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Governing during a crisis: Perspectives from a veteran Canadian politician

Last Updated Apr 8, 2020 at 7:27 am PDT

FILE - Parliament Hill in Ottawa is pictured on October 29, 2013. THE CANADIAN PRESS/Sean Kilpatrick
Summary

A former politician with decades of experience is giving some insights on emergency decision making

Bob Rae says you have to rely on those inside the circle of government who are doing the job when weathering a crisis

Rae admits the scale of the challenge posed by a global pandemic and an economic crisis is not something he's dealt with

VANCOUVER (NEWS 1130) – At a World Health Organization briefing in mid-March, Dr. Michael J. Ryan said the most important lesson he learned while tackling the Ebola crisis was to not let perfection get in the way of speed.

“The greatest error is not to move,” he said. “Be fast and have no regrets.”

It’s an approach with which Bob Rae agrees.

As a former premier of Ontario, Member of Parliament, interim leader of the Liberal Party, and special envoy to Myanmar during the Rohingya crisis, Rae has had his share of 18-hour days.

“You have to rely on the people who are actually inside the circle of government who are doing the job, and who are able to manage and are familiar with all the competing messages that are coming in from so many different sources,” he says.

“At the same time you have to avoid the risk and the danger of becoming isolated… the circle around the prime minister or the premier becomes smaller, and at that point, you’re not getting all the information you need.”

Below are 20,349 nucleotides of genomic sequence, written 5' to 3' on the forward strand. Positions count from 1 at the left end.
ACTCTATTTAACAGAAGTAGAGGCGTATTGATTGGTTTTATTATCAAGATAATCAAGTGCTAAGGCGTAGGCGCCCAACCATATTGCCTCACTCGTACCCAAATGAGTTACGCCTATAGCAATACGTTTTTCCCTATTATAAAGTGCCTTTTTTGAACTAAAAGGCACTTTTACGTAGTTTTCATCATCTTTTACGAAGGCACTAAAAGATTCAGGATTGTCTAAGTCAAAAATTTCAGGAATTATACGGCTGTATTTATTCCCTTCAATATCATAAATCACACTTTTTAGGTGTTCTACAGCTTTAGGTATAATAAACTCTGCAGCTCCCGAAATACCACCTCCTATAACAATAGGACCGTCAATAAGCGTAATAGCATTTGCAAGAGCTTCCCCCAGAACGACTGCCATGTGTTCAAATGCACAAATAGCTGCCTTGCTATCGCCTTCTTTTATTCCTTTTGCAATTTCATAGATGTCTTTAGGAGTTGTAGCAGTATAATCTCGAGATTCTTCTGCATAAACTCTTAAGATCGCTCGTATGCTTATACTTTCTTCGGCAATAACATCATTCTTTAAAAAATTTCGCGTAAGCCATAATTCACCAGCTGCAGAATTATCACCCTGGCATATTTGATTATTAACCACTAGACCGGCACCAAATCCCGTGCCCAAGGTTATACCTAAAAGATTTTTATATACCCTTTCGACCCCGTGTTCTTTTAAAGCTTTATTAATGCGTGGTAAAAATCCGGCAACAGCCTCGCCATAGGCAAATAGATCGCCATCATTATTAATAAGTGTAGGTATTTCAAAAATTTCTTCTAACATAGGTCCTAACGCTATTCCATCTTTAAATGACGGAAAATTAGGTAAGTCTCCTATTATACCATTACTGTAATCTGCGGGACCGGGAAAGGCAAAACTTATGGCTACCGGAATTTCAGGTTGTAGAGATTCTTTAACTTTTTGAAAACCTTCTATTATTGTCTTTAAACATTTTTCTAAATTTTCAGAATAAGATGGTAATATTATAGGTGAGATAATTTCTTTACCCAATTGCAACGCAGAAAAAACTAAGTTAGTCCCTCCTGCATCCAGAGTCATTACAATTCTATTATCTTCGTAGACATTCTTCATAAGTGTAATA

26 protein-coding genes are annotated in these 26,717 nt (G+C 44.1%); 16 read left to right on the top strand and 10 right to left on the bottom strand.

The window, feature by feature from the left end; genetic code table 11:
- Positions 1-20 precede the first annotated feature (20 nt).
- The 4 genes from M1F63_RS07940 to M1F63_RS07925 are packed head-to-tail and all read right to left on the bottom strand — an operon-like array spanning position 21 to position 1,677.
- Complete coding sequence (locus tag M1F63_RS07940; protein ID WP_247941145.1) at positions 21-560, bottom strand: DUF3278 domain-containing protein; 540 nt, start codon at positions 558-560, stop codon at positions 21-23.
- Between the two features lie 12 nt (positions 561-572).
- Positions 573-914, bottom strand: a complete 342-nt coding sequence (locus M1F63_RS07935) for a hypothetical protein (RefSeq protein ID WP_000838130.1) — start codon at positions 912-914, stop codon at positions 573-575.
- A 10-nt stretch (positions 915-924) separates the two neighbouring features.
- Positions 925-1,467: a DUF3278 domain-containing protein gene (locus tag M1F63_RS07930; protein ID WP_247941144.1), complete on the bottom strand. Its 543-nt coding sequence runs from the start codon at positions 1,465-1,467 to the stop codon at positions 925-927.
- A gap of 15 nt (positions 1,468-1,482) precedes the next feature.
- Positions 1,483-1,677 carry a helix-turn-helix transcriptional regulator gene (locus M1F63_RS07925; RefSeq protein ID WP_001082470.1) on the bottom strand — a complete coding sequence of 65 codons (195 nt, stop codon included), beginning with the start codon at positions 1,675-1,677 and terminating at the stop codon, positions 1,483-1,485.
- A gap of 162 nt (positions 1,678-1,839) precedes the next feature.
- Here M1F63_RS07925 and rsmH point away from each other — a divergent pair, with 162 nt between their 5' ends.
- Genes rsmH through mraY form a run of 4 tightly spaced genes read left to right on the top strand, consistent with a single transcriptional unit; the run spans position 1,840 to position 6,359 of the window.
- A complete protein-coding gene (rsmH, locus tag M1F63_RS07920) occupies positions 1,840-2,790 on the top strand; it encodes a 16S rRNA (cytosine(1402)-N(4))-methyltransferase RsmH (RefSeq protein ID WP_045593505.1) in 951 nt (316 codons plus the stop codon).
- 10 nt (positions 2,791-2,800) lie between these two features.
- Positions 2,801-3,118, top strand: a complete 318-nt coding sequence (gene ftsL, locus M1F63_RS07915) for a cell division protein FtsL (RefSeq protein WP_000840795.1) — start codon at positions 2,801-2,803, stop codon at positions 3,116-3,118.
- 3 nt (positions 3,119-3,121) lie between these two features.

He admits, though, that the scale of the challenge posed by a global pandemic, combined with an economic crisis is not something with which he has had to contend.

“I think the two things together are not something any government would normally plan for, and I think everyone is having to improvise,” Rae says.

Such improvisation inevitably leads to error, and the federal government has taken criticism on many fronts — from the chief public health officer’s mixed messaging around face-masks, to the number of groups left behind by a hastily-assembled multi-billion dollar economic aid package.

Rae says to the government’s credit, some of that criticism has been addressed quickly.

“They’re not defensive, they’re listening to what people are saying, they’re saying, ‘Well, if we can do it better, we’ll do it better’… and they’re going big,” he says.

Like many Canadians, Rae has fallen into a new daily rhythm, which includes viewing daily updates from Justin Trudeau, and various other health and government officials.

Such a routine, he says, is beneficial — not just for information, but reassurance.

But, “like all routines, at some point it comes to an end… and I think that’s one of the key things that’s going to be facing governments in the days ahead, I’d say the weeks ahead: how to make the transition to thinking about the medium and longer term.”